Mindful Ways to Celebrate St. Patrick’s Day at the Office

3/12/2019 5:00:00 AM

Commonly known as St. Patrick’s Day, The Feast of Saint Patrick is a commemorative cultural and religious celebration of the Roman Catholic feast day of the patron saint of Ireland. During his lifetime, Saint Patrick was known to have established monasteries, churches, and schools while converting the Irish to Christianity.

Saint Patrick died on March 17 in 461, and for those who celebrate its intended meaning St. Patrick’s Day is designated for spiritual renewal.  

If your organization plans to acknowledge St. Patrick’s Day as the holiday approaches, here are a few mindful ways to celebrate in the office.

1. Learn the History

Researching the rich history of Ireland and the significant impact Saint Patrick had on its religious teachings is a great place to start when planning a celebration.

Make it fun by posing trivia questions to your teammates, posting unfamiliar facts about Ireland around the office, or learning one of the traditional Irish Blessings.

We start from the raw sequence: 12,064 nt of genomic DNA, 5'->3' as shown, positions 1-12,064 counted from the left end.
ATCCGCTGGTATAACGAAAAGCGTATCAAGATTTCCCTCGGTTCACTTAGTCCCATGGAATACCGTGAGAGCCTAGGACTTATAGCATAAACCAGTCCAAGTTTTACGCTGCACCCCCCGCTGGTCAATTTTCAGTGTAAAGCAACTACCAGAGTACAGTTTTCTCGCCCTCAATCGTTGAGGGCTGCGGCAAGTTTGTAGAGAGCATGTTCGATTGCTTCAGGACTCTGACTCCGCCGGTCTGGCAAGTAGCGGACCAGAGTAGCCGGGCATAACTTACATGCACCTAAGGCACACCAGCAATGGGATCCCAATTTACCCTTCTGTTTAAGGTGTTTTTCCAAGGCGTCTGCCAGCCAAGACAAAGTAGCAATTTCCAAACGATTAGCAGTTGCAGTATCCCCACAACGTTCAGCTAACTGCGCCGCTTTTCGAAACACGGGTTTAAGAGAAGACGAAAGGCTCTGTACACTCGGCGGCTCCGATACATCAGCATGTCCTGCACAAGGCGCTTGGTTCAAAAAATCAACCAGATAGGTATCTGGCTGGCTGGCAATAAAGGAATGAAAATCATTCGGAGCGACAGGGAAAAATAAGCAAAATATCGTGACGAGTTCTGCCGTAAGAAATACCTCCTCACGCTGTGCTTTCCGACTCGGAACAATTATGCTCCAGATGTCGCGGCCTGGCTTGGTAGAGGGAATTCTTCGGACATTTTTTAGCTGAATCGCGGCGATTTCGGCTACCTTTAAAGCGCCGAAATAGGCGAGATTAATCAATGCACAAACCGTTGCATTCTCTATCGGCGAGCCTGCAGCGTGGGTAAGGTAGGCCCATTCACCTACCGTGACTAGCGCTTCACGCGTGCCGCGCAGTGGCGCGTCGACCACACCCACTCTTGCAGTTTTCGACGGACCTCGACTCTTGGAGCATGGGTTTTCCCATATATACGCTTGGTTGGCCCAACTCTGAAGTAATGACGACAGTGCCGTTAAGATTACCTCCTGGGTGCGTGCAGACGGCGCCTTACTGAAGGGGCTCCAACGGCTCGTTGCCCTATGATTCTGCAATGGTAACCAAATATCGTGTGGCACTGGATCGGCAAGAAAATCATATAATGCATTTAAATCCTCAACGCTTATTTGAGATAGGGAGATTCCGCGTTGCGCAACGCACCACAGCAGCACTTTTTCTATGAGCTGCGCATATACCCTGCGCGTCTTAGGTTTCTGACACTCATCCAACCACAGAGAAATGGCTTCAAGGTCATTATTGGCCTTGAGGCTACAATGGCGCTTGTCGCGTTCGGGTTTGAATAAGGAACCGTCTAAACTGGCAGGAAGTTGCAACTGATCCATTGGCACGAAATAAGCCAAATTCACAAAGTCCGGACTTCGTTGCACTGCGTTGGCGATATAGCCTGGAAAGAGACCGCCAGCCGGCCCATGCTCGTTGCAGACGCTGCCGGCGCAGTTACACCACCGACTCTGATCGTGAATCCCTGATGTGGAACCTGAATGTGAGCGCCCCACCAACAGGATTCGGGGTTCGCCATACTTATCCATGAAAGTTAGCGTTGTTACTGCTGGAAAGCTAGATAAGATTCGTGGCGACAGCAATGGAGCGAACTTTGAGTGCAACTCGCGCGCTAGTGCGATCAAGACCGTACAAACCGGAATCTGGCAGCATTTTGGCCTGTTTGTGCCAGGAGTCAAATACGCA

2. Host a Cèilidh

A cèilidh (Scottish Gaelic pronunciation: [ˈkʲʰeːlɪ]) or céilí (Irish pronunciation: [ˈceːlʲiː]) is a social event with Scottish or Irish folk music and singing, traditional dancing, and storytelling.

At the lunch hour, fill the commons or staff lounge with Irish folk music from your favorite online music player. Spotify has curated a reliable list of celebratory songs if you are looking for a place to start.  

3. Plan a Bake Off

There are many delicious Irish baked goods that are sure to please a crowd. Invite your staff to pick a traditional recipe of their choice and replicate it for the entire office.

Some of the more popular desserts are soda bread, porter cake, barm brack, yellowman, and carrageen moss pudding. This traditional Irish pudding is made using Chondrus crispus, a species of red seaweed also known as Irish moss or carrageen moss.

4. Go Green

The easiest way to join the celebration is to wear green. Green is the color now synonymous with St. Patrick’s Day, but the wearing of green only became a tradition in the 19th century. Up until then, the color most commonly associated with St. Patrick was actually blue.

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